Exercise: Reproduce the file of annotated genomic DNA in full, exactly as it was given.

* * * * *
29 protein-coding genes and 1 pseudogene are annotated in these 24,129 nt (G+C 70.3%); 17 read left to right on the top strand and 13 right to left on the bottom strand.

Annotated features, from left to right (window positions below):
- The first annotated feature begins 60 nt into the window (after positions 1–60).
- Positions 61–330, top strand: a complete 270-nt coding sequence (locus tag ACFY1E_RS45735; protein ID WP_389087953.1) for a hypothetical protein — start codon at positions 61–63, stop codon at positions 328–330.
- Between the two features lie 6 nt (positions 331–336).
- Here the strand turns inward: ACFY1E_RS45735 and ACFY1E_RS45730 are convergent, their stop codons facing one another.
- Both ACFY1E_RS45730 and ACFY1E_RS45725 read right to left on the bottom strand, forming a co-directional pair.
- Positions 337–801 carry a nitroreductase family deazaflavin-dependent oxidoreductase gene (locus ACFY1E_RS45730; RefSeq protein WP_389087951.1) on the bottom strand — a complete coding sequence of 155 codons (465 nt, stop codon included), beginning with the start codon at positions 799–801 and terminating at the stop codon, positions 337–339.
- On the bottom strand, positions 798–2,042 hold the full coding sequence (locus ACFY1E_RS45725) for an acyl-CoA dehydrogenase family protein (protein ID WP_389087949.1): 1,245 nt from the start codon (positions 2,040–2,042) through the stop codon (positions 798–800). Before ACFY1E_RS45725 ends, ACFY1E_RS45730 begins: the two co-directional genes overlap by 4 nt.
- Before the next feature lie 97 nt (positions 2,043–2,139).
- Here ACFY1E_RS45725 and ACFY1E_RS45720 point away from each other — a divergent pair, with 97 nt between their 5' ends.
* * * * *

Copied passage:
29 protein-coding genes and 1 pseudogene are annotated in these 24,129 nt (G+C 70.3%); 17 read left to right on the top strand and 13 right to left on the bottom strand.

Annotated features, from left to right (window positions below):
- The first annotated feature begins 60 nt into the window (after positions 1–60).
- Positions 61–330, top strand: a complete 270-nt coding sequence (locus tag ACFY1E_RS45735; protein ID WP_389087953.1) for a hypothetical protein — start codon at positions 61–63, stop codon at positions 328–330.
- Between the two features lie 6 nt (positions 331–336).
- Here the strand turns inward: ACFY1E_RS45735 and ACFY1E_RS45730 are convergent, their stop codons facing one another.
- Both ACFY1E_RS45730 and ACFY1E_RS45725 read right to left on the bottom strand, forming a co-directional pair.
- Positions 337–801 carry a nitroreductase family deazaflavin-dependent oxidoreductase gene (locus ACFY1E_RS45730; RefSeq protein WP_389087951.1) on the bottom strand — a complete coding sequence of 155 codons (465 nt, stop codon included), beginning with the start codon at positions 799–801 and terminating at the stop codon, positions 337–339.
- On the bottom strand, positions 798–2,042 hold the full coding sequence (locus ACFY1E_RS45725) for an acyl-CoA dehydrogenase family protein (protein ID WP_389087949.1): 1,245 nt from the start codon (positions 2,040–2,042) through the stop codon (positions 798–800). Before ACFY1E_RS45725 ends, ACFY1E_RS45730 begins: the two co-directional genes overlap by 4 nt.
- Before the next feature lie 97 nt (positions 2,043–2,139).
- Here ACFY1E_RS45725 and ACFY1E_RS45720 point away from each other — a divergent pair, with 97 nt between their 5' ends.